11/12/2014 01:27:54 pm
That's not the one with the shitty live-action cutscenes, is it?
11/12/2014 03:13:32 pm
The Dune game? No, looking back, it was Dune II, which didn't have live cut-scenes, although I think all the subsequent games in the series did.
11/12/2014 03:20:25 pm
Live-action cutscenes have always been shitty. Except for Red Alert 3, because there they had good actors who were intentionally hamming it up.
12/9/2014 03:40:19 pm
Homer also wrote about the city of Troy. Which was found.
11/12/2014 11:36:15 am
I was kind of hoping you would have a mention of last night Curse of Oak Island in todays blog post as it was my favorite episode of the series yet for its sheer comedic value. It was great to see the two brothers try to keep a straight face as they listened to the guy trying to explain to them how the treasure hidden on the island was really the lost treasure of King Solomon. They both tried so hard to be straight faced but it seemed like they wanted to burst out laughing. The expert who was making the claims was obviously put in the show at the behest of the producers since it was clear that while being polite no one else in the production took the theories with and level of seriousness.
11/12/2014 12:35:55 pm
I didn't see it because, frankly, there is so much better stuff on Tuesdays at 9, and there are only so many hours in the day!
11/14/2014 07:12:33 am
Scott Woter says he can't wait to get his eyes on the most recent discovery on Oak Island. So you might wanna force yourself to catch S2E2 ondemand when you get a chance and brace for cross-over :/
11/14/2014 07:20:28 am
For God's sake, H2, keep Scott Wolter out of the Money Pit! Legend has it that seven people must die before the Pit's secret is revealed, and we're already up to six!
11/12/2014 03:45:29 pm
At the risk of encountering some ire from the group, I must say that I find watching AU, Brad Meltzer's Lost History, Search For The Lost Giants, and other programs of similar ilk very beneficial. While I may not benefit mentally from watching these programs, the physical benefits I derive from my rapid side to side head shaking are as much as I would receive from an extra hour at the fitness center! :>)
Not the Comte de Saint Germain
11/12/2014 06:38:57 pm
It sounds like they deliberately evoked the stereotype. And calling Missouri the "Deep South"? There are reasons why Missouri is sometimes classified as Southern (though, as you say, I have always thought of it as primarily Midwestern), but I've never heard it called the Deep South. Half my family comes from the actual Deep South, so I think I can say with some confidence that Civil War border states do NOT qualify as the Deep South!
11/12/2014 07:46:58 pm
A lot of folks make that confusion and think all states south of the Mason-Dixie line are "Confederate States" and there for are a part of the "Deep south". We get that a lot from the foreigners off the trans-American trail here in Oklahoma who think Oklahoma was a confederate state even though it wasn't a state until 1907 some 40 pulse years after the Confederate States of America was abolished. and it was largely controlled by the Union and it's people sided with both the Union and Confederacy in equal numbers. Still we get people who make that confusion.
11/12/2014 08:59:33 pm
Kali is Deep South. Everyone knows that. San Francisco is the buckle of the Bible Belt :)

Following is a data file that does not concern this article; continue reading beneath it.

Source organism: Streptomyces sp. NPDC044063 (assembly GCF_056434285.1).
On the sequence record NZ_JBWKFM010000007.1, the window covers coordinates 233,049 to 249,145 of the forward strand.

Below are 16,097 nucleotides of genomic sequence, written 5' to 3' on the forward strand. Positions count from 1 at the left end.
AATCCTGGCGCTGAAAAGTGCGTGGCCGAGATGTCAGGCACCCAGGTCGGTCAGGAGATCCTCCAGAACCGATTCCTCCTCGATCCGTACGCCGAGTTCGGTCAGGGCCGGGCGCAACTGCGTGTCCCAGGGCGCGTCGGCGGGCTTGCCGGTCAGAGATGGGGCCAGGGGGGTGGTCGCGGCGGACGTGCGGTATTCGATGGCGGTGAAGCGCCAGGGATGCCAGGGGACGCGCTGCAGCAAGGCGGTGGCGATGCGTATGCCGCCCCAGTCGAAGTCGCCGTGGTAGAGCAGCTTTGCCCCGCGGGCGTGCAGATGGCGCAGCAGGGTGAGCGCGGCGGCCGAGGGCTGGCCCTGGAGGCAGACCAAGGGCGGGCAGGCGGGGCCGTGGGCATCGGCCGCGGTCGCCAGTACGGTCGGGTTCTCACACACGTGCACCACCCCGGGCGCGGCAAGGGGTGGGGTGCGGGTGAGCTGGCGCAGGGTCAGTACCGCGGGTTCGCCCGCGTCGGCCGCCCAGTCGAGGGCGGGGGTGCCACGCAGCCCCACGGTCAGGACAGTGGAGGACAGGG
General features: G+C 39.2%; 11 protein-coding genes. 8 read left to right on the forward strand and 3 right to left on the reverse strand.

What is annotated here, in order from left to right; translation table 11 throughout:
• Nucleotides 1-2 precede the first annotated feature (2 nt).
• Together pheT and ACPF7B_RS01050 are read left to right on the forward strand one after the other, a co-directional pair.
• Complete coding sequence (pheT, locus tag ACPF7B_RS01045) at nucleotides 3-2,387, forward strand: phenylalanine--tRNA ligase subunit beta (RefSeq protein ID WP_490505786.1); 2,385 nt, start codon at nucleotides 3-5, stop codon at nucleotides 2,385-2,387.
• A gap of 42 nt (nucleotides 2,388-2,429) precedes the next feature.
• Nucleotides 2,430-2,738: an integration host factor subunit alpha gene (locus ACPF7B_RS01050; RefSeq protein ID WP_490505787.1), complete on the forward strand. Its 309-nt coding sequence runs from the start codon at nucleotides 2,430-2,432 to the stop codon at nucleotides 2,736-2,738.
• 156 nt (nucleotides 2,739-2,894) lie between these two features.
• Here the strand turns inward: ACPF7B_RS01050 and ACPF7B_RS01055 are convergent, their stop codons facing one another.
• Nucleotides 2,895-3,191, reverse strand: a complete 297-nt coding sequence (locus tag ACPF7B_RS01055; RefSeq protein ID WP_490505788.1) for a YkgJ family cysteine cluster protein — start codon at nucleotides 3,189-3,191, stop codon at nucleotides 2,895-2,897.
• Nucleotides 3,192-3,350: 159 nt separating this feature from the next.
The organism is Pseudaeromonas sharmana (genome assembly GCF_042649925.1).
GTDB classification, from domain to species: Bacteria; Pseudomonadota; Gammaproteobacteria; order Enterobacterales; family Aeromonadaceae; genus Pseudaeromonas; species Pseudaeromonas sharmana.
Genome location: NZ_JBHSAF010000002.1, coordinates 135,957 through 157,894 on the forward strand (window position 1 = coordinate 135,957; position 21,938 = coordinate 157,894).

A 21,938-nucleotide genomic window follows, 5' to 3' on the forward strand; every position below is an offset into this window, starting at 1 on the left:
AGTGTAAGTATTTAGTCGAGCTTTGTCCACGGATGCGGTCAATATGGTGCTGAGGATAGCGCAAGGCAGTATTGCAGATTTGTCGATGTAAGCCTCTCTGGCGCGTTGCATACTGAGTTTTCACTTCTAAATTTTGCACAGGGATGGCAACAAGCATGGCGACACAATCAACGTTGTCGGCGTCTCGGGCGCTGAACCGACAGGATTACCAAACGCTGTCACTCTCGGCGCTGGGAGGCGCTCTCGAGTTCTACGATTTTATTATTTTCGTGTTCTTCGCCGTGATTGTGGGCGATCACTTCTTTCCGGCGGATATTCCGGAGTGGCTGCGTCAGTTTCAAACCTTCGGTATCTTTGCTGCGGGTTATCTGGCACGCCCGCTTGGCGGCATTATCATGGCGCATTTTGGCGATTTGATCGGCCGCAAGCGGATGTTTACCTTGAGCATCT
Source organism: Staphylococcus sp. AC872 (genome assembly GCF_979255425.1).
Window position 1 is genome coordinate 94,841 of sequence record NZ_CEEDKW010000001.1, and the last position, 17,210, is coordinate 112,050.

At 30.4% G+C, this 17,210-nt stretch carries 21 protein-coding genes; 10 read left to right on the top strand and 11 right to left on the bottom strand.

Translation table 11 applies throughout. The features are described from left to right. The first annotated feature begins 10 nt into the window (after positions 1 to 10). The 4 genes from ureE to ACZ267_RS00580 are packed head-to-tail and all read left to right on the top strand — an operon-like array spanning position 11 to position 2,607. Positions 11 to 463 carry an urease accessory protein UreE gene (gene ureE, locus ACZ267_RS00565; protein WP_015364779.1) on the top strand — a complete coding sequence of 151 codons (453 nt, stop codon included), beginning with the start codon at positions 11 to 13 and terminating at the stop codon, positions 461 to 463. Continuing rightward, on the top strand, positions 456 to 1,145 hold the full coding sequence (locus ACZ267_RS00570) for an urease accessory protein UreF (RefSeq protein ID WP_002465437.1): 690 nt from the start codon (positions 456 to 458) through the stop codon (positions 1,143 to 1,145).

11/12/2014 10:32:11 pm
Really? I thought San Fan was the decorative fake leather surface of the bible belt.
11/13/2014 05:46:58 am
It's that glitter they use for fake gilding that you can't get off your fingertips... of the Bible Belt! :)
11/14/2014 11:58:44 pm
Yes, the glitter, the horrible evil glitter. haha
12/9/2014 05:05:39 pm
11/13/2014 03:38:47 am
So, minor correction: Gates' new show was announced months ago; if you read his book, he admits he knows he's really chasing mythology (and, of course, ratings) more than actual creatures, which is why I wouldn't put him in the same category as these true believers. As for the tooth, if the coroner believed it was a human tooth, wouldn't it be his job to keep it for study? Disotell was the "skeptic" judge on the billion dollar bigfoot hunt (or whatever it was called) TV show, and has become the go-to skeptical scientist with these sort of claims, so at least they didn't take the tooth to Jeffrey Meldrum ;-)
11/14/2014 03:44:43 am
Holy crap I'm from Right next to Steelville!
11/15/2014 01:04:46 pm
I enjoy watching these programs simply because it gives me the fuel to get the fire burning under my grandchildren to use the web for something other than Facebook (apologies to all my "friends"). However, I am trying to locate anyone who might have access to the microfiche shown. The photo of a young man below the "giant" may be my missing relative. The photo was shown briefly and I believe the name is Kilpatrick. Any one out there in Steelville want to look at it for me. BTW love your blog!
11/16/2014 06:25:18 pm
I used to enjoy the history channel when it actually produced intelligent shows about history. The ridiculous drivel that they are producing today like Oak Island, Lost Giants and Devils Graveyard is a real shame. I just decided not to watch their channel any longer. There are so many channel's today it is so easy to find something better. I would encourage other to NOT WATCH THE HISTORY CHANNEL. It is just no longer intelligent programming. Fortunately there are so many channels and competitors , it is no big loss. It's just a shame that the own the rights to the name , "History Channel"
11/21/2014 05:44:18 pm
Chris is no longer watching the History Channel. Instead, he has turned to Amish Mafia, Shahs of Sunset, and Teen Mom for historical information;)
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I am an author and researcher focusing on pop culture, science, and history. Bylines: New Republic, Esquire, Slate, etc. There's more about me in the About Jason tab.